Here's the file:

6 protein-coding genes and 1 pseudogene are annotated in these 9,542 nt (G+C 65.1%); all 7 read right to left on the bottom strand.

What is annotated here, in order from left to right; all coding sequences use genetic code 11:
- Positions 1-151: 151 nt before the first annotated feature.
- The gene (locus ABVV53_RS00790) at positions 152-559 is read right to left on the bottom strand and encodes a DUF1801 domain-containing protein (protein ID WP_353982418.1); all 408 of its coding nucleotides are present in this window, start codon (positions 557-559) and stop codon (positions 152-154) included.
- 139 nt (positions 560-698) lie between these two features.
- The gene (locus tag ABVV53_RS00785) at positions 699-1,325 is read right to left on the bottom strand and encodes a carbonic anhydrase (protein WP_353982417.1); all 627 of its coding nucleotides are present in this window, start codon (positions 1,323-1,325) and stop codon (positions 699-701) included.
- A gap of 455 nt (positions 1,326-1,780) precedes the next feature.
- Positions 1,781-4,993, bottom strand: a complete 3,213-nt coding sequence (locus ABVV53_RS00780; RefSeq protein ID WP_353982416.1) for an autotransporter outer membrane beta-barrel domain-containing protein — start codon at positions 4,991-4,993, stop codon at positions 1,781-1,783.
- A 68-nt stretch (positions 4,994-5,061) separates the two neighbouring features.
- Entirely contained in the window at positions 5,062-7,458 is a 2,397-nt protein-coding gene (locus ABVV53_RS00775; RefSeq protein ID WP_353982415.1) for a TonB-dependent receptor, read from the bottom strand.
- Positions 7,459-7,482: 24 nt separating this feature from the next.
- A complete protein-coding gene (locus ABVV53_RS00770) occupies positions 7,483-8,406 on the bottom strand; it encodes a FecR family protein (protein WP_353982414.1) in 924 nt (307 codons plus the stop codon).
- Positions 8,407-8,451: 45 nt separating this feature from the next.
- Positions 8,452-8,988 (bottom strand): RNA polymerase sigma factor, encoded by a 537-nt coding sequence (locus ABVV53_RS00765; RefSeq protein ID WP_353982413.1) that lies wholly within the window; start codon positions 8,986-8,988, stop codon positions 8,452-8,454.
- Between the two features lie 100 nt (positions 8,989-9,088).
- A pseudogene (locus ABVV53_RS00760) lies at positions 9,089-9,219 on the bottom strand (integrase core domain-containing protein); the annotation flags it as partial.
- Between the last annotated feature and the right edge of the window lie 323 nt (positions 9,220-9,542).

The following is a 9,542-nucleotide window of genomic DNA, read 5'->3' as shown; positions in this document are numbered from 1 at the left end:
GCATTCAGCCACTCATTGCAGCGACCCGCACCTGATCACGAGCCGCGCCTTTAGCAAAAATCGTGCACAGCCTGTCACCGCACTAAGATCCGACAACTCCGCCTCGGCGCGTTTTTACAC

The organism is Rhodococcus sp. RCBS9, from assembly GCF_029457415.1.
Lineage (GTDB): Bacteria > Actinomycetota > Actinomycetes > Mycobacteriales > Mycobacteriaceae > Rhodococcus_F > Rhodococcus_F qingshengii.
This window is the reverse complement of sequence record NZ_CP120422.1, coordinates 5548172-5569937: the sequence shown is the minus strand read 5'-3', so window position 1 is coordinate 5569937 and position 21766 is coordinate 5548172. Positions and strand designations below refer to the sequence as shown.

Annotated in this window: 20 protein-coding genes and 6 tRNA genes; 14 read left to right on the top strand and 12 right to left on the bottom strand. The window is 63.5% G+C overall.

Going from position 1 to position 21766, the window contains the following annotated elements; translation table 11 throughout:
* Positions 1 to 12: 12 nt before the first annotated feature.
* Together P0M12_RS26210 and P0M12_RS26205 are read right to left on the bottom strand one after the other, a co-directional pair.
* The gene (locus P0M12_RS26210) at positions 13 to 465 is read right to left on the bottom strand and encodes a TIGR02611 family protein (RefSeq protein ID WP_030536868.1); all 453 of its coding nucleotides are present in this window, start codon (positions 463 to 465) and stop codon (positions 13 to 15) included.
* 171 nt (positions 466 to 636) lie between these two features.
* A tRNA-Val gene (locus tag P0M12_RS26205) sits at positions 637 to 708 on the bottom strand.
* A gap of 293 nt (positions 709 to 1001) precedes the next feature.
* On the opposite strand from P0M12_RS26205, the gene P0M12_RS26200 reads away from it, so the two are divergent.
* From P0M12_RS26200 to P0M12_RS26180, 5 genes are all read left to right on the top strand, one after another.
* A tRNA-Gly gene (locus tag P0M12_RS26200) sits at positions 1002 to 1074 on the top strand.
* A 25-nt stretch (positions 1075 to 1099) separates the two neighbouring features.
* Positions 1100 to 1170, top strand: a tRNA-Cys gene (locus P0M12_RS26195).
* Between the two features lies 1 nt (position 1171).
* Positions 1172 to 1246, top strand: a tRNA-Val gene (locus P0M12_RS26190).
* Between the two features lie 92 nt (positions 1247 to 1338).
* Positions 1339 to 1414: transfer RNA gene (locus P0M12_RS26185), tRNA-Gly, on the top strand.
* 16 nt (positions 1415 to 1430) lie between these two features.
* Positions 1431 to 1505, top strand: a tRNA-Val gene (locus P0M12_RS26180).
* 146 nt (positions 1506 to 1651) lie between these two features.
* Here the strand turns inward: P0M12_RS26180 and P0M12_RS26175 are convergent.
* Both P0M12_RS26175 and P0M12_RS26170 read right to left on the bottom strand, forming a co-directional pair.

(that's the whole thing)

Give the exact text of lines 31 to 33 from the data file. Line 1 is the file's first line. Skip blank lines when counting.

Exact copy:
* On the opposite strand from P0M12_RS26205, the gene P0M12_RS26200 reads away from it, so the two are divergent.
* From P0M12_RS26200 to P0M12_RS26180, 5 genes are all read left to right on the top strand, one after another.
* A tRNA-Gly gene (locus tag P0M12_RS26200) sits at positions 1002 to 1074 on the top strand.